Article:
The recently opened 4,600-square-foot public skate park and art installation — which includes six skate elements, colorfully quirky wayfinding motifs and a spectator area — is also totally modular. It’s occupying its prime downtown real estate only until a development breaks ground on the same spot early next year.
It’s certainly good fortune that Hawk has a house in Detroit’s Woodbridge area. “If skateboarding’s most influential figurehead lives in the neighborhood, why not seize the opportunity?” thought the project’s mastermind, Library Street Collective, a local gallery known as much for showcasing cutting-edge contemporary artists as for reimagining public spaces.
Hawk acted as Wayfinding’s design consultant, assisting Modern Skate & Surf with the layout, but it was McGinness‘ inspiration that led the way. He’s already known for his large-scale skate park installations for the Museum of Modern Art in New York and the Art Basel art show in Miami Beach.
Hawk is a big fan. “My ‘sport’ is as much a lifestyle and art form as it is a physical task. Skateboarding became my identity as a youngster in terms of music, fashion and a DIY approach to life,” he tells GrindTV.
“I met the most creative people through a shared interest in skating. Ryan McGinness is a perfect example of this attitude; skating was a huge influence on his formative years and he went on to become a hugely successful artist.”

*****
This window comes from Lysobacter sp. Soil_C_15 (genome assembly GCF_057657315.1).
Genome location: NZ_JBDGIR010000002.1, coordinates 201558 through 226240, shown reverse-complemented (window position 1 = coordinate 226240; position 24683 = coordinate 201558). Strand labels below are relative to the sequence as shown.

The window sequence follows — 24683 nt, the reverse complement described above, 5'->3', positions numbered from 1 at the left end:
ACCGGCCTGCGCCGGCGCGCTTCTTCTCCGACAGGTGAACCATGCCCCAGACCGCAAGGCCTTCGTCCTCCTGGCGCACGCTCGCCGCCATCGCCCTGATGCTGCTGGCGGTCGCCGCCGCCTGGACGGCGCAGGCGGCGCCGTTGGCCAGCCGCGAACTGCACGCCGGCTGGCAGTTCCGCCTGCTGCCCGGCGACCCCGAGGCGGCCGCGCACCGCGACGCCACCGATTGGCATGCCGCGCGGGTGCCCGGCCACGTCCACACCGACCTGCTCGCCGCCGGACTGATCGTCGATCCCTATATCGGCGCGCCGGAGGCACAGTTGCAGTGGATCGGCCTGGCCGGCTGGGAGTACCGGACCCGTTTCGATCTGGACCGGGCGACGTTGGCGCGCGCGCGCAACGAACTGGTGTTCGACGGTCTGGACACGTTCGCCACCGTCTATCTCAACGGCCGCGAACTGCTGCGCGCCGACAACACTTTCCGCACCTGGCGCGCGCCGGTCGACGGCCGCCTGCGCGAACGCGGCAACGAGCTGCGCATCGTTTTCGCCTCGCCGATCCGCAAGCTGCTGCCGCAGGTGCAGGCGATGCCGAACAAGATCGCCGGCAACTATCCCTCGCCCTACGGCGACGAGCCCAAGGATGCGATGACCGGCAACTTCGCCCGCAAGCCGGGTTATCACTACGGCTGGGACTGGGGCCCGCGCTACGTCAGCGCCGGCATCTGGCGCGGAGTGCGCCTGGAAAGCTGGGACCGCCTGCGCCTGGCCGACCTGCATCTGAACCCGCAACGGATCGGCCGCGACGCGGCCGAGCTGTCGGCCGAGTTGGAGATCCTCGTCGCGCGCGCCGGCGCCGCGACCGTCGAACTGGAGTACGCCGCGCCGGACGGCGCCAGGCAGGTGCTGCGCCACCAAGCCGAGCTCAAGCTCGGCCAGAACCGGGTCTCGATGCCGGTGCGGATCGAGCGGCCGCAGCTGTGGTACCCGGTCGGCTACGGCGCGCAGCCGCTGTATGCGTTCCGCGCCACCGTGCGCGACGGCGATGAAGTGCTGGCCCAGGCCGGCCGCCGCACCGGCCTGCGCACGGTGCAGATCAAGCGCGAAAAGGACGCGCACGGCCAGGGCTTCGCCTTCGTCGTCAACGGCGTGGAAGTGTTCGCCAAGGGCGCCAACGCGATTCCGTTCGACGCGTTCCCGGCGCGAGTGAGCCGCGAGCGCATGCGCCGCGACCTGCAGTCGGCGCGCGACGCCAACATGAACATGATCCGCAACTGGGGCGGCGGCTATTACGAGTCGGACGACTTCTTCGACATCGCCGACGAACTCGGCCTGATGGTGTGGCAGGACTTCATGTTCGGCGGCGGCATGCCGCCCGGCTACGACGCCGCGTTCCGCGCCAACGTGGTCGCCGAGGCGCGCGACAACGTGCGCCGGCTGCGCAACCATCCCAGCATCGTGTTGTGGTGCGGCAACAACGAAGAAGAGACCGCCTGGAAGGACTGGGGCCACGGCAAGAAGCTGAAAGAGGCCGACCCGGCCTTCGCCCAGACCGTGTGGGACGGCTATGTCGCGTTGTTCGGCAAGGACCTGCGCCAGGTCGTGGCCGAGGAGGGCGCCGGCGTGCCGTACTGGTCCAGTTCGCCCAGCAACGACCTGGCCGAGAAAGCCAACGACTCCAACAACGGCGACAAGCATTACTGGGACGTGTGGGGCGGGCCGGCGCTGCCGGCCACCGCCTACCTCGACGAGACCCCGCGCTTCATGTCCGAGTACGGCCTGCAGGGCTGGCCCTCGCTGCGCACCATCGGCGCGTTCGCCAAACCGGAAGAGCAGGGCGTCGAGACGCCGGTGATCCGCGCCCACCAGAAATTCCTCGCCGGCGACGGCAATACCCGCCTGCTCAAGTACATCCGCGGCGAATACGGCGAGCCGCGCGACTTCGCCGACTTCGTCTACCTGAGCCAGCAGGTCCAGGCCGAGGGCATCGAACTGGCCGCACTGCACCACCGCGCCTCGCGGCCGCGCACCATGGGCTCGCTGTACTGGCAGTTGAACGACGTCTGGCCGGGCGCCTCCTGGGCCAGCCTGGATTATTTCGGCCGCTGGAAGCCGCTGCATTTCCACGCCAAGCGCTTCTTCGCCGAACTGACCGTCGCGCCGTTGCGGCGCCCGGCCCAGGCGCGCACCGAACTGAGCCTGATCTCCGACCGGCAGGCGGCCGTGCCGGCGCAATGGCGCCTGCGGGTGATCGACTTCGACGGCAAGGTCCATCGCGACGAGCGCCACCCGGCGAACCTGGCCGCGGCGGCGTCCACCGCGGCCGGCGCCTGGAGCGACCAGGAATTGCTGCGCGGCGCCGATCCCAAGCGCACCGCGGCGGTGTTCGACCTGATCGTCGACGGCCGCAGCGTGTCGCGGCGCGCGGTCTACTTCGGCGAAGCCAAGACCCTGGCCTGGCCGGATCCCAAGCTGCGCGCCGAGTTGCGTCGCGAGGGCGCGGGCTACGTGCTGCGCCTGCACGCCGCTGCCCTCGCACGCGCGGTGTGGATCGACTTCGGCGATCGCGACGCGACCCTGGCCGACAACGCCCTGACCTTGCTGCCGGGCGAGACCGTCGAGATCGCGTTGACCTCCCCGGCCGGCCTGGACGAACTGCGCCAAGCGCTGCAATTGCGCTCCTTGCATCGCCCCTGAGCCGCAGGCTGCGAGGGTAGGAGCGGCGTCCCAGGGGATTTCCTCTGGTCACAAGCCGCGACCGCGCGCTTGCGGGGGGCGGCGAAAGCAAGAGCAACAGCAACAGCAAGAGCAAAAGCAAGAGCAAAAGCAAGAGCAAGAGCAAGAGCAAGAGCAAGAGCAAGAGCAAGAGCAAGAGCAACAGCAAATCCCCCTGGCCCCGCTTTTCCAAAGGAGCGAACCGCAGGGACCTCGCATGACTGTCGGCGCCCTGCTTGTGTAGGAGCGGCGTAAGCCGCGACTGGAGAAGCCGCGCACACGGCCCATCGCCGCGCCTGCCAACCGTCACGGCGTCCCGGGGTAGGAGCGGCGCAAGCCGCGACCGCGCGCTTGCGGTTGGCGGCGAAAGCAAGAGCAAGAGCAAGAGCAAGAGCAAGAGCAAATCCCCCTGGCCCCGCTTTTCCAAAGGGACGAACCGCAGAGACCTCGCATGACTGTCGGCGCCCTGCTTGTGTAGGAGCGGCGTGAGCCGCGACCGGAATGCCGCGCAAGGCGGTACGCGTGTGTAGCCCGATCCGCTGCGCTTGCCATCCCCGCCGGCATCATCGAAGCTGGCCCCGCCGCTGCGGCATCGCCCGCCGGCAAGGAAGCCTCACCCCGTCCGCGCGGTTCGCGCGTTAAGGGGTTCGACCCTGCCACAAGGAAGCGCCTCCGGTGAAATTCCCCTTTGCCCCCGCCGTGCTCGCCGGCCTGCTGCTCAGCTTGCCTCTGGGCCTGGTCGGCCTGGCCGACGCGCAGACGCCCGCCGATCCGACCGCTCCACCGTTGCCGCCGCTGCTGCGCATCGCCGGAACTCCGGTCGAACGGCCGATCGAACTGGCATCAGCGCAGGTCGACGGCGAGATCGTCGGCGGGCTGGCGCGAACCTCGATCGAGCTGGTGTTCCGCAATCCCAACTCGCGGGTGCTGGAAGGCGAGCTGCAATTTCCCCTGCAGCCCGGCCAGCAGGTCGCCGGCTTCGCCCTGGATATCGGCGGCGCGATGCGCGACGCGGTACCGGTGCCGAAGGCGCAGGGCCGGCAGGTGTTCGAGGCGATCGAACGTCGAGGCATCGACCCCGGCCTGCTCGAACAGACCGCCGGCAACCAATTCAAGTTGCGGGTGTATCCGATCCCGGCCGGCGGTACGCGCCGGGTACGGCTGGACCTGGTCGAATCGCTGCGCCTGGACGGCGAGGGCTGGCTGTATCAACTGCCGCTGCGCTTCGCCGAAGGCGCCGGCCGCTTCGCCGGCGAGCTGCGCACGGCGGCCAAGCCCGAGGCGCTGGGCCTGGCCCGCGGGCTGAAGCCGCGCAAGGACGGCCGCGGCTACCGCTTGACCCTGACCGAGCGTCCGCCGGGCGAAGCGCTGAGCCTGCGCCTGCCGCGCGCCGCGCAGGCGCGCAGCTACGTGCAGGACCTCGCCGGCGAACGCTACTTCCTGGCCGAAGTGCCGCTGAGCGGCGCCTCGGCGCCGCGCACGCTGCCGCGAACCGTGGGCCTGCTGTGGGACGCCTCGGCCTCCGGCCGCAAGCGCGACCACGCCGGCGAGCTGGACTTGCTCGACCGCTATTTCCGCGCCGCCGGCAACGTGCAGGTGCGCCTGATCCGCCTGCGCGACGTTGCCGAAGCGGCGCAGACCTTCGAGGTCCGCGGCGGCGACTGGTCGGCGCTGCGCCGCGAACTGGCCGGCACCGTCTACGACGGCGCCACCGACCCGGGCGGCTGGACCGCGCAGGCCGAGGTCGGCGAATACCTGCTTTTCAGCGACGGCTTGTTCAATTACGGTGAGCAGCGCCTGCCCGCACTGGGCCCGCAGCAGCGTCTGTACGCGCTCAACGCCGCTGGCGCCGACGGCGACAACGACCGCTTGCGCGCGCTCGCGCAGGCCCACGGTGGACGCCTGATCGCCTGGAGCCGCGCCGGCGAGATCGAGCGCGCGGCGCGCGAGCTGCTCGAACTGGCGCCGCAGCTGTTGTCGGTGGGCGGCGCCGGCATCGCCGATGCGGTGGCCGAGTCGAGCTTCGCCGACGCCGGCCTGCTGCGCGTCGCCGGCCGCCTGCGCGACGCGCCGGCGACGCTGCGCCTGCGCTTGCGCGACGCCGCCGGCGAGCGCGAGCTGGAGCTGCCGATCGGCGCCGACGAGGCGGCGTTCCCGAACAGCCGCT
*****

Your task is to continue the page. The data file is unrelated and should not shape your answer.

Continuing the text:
McGinness grew up in Virginia Beach, Virginia. “At an early age, I learned how the perceived value created by logos, graphics and artwork on skateboards, surfboards and T-shirts becomes intrinsic value,” he tells GrindTV.
“The experience of walking into a skate shop and looking at oil on wood panels and attributing value based on aesthetics is the same experience of viewing works in a museum or gallery.”
According to McGinness’ artist statement about Wayfinding, “Hawk repurposes benches, rails, ramps, and curbs as props to serve the expression of skills and tricks. McGinness takes authoritative signs that normally dictate behavior with a universally understood visual language and undermines those forms with surreal and absurd imagery. Both approaches destabilize conventional utilities of forms in urban environments.”
What’s equally surreal is that the whole project is mobile. It’s in a temporary space in downtown Detroit near Campus Martius Park, where a 20-story office tower and 16-story residential building with parking and retail space dubbed Monroe Block is slated to break ground in January 2018.
After that, Wayfinding will need a new home, which Hawk has suggested is indicative of a bigger issue in Detroit.
“The skate scene in Detroit is strong, but the facilities are scarce,” Hawk says. “Having a group like Community Push [an organization that bridges the gap between skateboarders and their communities] advocating for public skate parks is paramount to getting more skate facilities in and around The D. And I will continue to help in whatever capacity is necessary.”
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